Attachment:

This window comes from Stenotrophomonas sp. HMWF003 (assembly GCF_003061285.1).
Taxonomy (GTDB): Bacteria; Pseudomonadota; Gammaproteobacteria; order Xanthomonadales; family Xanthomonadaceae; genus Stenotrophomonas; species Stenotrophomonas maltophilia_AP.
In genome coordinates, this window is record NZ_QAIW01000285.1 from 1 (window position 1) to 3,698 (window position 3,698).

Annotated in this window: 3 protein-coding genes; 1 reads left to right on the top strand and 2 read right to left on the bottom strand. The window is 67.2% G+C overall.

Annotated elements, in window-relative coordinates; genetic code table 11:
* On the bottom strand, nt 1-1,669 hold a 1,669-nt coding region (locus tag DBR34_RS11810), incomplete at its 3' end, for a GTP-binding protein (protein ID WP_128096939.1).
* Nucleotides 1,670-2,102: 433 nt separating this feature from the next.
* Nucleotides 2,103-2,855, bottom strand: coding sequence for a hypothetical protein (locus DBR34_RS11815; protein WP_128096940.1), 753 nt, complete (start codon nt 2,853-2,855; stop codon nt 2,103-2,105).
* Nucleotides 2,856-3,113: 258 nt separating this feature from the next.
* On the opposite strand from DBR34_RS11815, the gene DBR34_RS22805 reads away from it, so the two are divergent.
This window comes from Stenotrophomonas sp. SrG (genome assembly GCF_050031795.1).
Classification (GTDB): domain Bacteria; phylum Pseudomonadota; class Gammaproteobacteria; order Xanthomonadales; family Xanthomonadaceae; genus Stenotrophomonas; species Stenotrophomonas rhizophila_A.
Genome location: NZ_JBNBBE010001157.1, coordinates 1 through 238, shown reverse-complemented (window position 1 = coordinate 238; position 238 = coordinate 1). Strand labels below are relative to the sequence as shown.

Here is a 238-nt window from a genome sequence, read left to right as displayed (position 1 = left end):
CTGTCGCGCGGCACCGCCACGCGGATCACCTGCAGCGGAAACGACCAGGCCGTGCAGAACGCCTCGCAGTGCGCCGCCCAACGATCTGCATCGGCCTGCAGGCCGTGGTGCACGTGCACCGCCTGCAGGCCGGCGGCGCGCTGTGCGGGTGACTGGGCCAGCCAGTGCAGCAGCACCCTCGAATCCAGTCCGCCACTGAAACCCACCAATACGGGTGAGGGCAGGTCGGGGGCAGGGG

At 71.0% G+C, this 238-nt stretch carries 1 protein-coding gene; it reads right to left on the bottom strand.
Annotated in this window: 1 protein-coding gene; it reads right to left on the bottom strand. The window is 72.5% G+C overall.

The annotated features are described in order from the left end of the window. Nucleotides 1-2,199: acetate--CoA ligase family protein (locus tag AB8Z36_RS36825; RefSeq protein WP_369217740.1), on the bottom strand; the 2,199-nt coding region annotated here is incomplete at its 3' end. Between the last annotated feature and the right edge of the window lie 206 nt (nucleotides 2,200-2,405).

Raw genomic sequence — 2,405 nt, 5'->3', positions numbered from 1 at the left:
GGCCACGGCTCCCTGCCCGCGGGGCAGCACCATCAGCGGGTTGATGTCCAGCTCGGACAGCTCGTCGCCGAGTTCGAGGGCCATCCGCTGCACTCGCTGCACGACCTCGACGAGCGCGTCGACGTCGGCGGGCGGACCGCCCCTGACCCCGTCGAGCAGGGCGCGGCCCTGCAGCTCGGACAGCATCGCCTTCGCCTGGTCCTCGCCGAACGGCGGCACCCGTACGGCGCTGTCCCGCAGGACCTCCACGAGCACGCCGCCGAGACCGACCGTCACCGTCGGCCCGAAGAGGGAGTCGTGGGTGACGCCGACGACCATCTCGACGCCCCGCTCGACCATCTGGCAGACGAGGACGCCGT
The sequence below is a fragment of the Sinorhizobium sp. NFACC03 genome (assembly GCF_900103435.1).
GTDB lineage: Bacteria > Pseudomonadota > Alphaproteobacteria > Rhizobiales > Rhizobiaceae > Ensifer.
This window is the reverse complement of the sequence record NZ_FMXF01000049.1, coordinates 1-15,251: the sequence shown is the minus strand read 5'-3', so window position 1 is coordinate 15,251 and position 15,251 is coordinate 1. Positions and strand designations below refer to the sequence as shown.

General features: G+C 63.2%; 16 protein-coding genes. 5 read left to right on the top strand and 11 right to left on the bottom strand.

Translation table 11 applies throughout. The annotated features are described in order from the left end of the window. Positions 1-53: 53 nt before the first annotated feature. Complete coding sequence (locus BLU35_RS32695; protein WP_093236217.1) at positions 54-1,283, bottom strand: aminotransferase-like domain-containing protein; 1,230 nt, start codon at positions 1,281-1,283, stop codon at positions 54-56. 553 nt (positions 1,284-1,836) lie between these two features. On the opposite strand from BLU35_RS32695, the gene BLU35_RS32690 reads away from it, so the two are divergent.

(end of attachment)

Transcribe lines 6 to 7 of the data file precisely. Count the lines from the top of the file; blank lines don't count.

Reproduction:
* On the bottom strand, nt 1-1,669 hold a 1,669-nt coding region (locus tag DBR34_RS11810), incomplete at its 3' end, for a GTP-binding protein (protein ID WP_128096939.1).
* Nucleotides 1,670-2,102: 433 nt separating this feature from the next.